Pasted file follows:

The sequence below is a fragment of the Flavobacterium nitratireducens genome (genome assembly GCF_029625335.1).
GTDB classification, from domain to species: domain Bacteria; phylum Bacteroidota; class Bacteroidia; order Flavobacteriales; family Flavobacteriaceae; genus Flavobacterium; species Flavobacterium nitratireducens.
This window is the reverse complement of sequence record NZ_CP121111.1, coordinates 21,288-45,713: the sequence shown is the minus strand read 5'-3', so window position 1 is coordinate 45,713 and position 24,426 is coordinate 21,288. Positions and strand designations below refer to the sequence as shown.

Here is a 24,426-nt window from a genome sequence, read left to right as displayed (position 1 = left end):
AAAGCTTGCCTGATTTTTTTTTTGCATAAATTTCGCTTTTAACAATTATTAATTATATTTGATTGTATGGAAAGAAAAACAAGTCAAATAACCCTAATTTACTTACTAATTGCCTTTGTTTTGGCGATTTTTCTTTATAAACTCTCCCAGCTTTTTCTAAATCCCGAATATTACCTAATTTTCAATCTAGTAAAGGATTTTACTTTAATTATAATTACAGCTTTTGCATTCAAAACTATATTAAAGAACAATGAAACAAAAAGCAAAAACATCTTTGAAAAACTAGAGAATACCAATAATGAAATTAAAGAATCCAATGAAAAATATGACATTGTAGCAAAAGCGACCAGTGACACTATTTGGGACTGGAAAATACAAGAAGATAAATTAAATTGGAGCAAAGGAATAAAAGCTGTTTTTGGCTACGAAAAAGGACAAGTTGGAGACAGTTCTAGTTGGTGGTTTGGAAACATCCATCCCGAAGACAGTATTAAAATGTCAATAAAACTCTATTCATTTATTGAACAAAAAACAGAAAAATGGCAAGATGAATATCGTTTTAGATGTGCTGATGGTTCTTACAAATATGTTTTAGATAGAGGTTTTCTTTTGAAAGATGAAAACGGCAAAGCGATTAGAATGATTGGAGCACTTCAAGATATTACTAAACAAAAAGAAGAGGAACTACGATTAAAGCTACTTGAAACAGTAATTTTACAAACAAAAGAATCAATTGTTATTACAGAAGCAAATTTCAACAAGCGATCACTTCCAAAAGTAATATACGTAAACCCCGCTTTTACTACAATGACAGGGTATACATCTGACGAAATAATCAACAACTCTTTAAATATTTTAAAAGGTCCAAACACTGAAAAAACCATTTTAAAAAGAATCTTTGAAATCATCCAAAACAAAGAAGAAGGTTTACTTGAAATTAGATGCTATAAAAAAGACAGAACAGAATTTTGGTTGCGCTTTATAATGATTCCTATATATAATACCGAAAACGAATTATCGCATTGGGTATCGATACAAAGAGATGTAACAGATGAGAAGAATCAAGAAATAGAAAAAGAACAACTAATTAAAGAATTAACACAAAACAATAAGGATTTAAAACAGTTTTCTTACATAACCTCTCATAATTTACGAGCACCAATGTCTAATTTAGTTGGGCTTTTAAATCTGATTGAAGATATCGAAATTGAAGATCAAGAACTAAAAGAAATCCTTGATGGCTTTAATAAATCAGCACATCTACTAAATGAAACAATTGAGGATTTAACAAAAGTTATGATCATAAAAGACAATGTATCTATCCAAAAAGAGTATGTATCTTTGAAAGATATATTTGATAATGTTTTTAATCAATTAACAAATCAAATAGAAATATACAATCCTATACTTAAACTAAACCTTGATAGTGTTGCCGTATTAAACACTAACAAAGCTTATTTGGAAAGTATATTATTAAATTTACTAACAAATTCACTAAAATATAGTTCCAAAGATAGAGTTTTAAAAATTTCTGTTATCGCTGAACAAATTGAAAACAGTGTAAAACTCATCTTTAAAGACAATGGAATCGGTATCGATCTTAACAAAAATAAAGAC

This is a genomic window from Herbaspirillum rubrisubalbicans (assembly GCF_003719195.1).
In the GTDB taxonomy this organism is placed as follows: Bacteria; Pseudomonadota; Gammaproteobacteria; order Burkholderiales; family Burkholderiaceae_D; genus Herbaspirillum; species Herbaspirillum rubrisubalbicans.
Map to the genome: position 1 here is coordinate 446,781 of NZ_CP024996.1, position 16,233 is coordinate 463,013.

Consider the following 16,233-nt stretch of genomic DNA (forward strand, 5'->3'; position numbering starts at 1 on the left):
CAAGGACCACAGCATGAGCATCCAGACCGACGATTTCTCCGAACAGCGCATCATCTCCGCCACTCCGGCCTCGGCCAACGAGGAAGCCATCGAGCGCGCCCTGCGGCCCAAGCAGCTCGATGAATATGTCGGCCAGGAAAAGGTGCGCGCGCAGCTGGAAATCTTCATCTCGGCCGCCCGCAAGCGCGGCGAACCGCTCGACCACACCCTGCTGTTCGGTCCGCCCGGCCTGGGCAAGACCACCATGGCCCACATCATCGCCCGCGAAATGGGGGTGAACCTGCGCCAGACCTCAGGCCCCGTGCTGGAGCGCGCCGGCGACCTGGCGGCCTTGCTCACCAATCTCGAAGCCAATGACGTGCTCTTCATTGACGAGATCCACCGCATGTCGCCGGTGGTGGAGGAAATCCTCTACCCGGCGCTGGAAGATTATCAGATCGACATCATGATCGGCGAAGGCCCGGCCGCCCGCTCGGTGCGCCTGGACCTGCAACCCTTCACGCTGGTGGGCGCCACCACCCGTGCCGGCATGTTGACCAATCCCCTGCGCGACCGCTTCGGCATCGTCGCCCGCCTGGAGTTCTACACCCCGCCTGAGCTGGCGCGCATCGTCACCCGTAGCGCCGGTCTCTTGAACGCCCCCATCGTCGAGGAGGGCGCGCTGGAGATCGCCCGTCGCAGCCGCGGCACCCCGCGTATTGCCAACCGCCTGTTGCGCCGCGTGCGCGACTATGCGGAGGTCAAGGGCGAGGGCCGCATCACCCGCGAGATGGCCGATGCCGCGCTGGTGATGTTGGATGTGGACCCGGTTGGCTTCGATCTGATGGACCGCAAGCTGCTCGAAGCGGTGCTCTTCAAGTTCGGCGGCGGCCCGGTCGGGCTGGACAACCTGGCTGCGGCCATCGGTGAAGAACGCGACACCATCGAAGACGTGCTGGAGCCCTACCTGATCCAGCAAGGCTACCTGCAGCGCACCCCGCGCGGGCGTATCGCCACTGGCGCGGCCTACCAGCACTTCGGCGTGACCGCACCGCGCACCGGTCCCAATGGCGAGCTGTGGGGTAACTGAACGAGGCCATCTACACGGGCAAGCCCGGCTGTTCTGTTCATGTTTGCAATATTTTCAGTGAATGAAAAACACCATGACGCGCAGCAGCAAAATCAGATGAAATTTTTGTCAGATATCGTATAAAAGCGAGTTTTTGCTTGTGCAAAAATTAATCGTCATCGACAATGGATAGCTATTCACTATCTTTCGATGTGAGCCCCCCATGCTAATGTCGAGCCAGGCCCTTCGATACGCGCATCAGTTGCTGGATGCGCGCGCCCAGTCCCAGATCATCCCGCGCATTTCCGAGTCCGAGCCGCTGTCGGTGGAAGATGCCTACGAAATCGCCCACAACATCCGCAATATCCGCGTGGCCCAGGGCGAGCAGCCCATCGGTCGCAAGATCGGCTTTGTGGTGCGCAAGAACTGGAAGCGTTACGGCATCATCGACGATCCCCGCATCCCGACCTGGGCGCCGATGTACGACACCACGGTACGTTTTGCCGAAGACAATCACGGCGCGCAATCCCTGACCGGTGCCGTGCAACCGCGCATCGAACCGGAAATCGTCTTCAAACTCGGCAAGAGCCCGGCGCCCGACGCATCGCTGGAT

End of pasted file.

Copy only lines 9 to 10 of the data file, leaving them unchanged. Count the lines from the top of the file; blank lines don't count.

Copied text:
Consider the following 16,233-nt stretch of genomic DNA (forward strand, 5'->3'; position numbering starts at 1 on the left):
CAAGGACCACAGCATGAGCATCCAGACCGACGATTTCTCCGAACAGCGCATCATCTCCGCCACTCCGGCCTCGGCCAACGAGGAAGCCATCGAGCGCGCCCTGCGGCCCAAGCAGCTCGATGAATATGTCGGCCAGGAAAAGGTGCGCGCGCAGCTGGAAATCTTCATCTCGGCCGCCCGCAAGCGCGGCGAACCGCTCGACCACACCCTGCTGTTCGGTCCGCCCGGCCTGGGCAAGACCACCATGGCCCACATCATCGCCCGCGAAATGGGGGTGAACCTGCGCCAGACCTCAGGCCCCGTGCTGGAGCGCGCCGGCGACCTGGCGGCCTTGCTCACCAATCTCGAAGCCAATGACGTGCTCTTCATTGACGAGATCCACCGCATGTCGCCGGTGGTGGAGGAAATCCTCTACCCGGCGCTGGAAGATTATCAGATCGACATCATGATCGGCGAAGGCCCGGCCGCCCGCTCGGTGCGCCTGGACCTGCAACCCTTCACGCTGGTGGGCGCCACCACCCGTGCCGGCATGTTGACCAATCCCCTGCGCGACCGCTTCGGCATCGTCGCCCGCCTGGAGTTCTACACCCCGCCTGAGCTGGCGCGCATCGTCACCCGTAGCGCCGGTCTCTTGAACGCCCCCATCGTCGAGGAGGGCGCGCTGGAGATCGCCCGTCGCAGCCGCGGCACCCCGCGTATTGCCAACCGCCTGTTGCGCCGCGTGCGCGACTATGCGGAGGTCAAGGGCGAGGGCCGCATCACCCGCGAGATGGCCGATGCCGCGCTGGTGATGTTGGATGTGGACCCGGTTGGCTTCGATCTGATGGACCGCAAGCTGCTCGAAGCGGTGCTCTTCAAGTTCGGCGGCGGCCCGGTCGGGCTGGACAACCTGGCTGCGGCCATCGGTGAAGAACGCGACACCATCGAAGACGTGCTGGAGCCCTACCTGATCCAGCAAGGCTACCTGCAGCGCACCCCGCGCGGGCGTATCGCCACTGGCGCGGCCTACCAGCACTTCGGCGTGACCGCACCGCGCACCGGTCCCAATGGCGAGCTGTGGGGTAACTGAACGAGGCCATCTACACGGGCAAGCCCGGCTGTTCTGTTCATGTTTGCAATATTTTCAGTGAATGAAAAACACCATGACGCGCAGCAGCAAAATCAGATGAAATTTTTGTCAGATATCGTATAAAAGCGAGTTTTTGCTTGTGCAAAAATTAATCGTCATCGACAATGGATAGCTATTCACTATCTTTCGATGTGAGCCCCCCATGCTAATGTCGAGCCAGGCCCTTCGATACGCGCATCAGTTGCTGGATGCGCGCGCCCAGTCCCAGATCATCCCGCGCATTTCCGAGTCCGAGCCGCTGTCGGTGGAAGATGCCTACGAAATCGCCCACAACATCCGCAATATCCGCGTGGCCCAGGGCGAGCAGCCCATCGGTCGCAAGATCGGCTTTGTGGTGCGCAAGAACTGGAAGCGTTACGGCATCATCGACGATCCCCGCATCCCGACCTGGGCGCCGATGTACGACACCACGGTACGTTTTGCCGAAGACAATCACGGCGCGCAATCCCTGACCGGTGCCGTGCAACCGCGCATCGAACCGGAAATCGTCTTCAAACTCGGCAAGAGCCCGGCGCCCGACGCATCGCTGGAT